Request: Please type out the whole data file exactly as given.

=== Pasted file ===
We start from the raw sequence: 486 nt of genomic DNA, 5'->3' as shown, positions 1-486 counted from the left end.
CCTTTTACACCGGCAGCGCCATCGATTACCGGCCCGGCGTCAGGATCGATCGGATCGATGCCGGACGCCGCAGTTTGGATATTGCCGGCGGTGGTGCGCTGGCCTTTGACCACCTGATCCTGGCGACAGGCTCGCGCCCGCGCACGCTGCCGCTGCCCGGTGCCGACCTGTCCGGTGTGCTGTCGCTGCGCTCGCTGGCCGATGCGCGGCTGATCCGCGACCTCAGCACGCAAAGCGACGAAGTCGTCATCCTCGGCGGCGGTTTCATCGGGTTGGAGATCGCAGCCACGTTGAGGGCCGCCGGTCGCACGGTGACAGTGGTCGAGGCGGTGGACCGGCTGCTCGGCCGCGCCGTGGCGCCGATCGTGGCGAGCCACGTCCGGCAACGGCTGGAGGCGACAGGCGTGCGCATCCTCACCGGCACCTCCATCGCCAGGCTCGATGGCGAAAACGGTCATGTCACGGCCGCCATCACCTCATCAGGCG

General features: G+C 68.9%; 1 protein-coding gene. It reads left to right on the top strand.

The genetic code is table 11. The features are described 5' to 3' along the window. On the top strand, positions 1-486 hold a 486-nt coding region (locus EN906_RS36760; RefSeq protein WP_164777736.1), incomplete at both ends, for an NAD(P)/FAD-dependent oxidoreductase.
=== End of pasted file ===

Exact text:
We start from the raw sequence: 486 nt of genomic DNA, 5'->3' as shown, positions 1-486 counted from the left end.
CCTTTTACACCGGCAGCGCCATCGATTACCGGCCCGGCGTCAGGATCGATCGGATCGATGCCGGACGCCGCAGTTTGGATATTGCCGGCGGTGGTGCGCTGGCCTTTGACCACCTGATCCTGGCGACAGGCTCGCGCCCGCGCACGCTGCCGCTGCCCGGTGCCGACCTGTCCGGTGTGCTGTCGCTGCGCTCGCTGGCCGATGCGCGGCTGATCCGCGACCTCAGCACGCAAAGCGACGAAGTCGTCATCCTCGGCGGCGGTTTCATCGGGTTGGAGATCGCAGCCACGTTGAGGGCCGCCGGTCGCACGGTGACAGTGGTCGAGGCGGTGGACCGGCTGCTCGGCCGCGCCGTGGCGCCGATCGTGGCGAGCCACGTCCGGCAACGGCTGGAGGCGACAGGCGTGCGCATCCTCACCGGCACCTCCATCGCCAGGCTCGATGGCGAAAACGGTCATGTCACGGCCGCCATCACCTCATCAGGCG

General features: G+C 68.9%; 1 protein-coding gene. It reads left to right on the top strand.

The genetic code is table 11. The features are described 5' to 3' along the window. On the top strand, positions 1-486 hold a 486-nt coding region (locus EN906_RS36760; RefSeq protein WP_164777736.1), incomplete at both ends, for an NAD(P)/FAD-dependent oxidoreductase.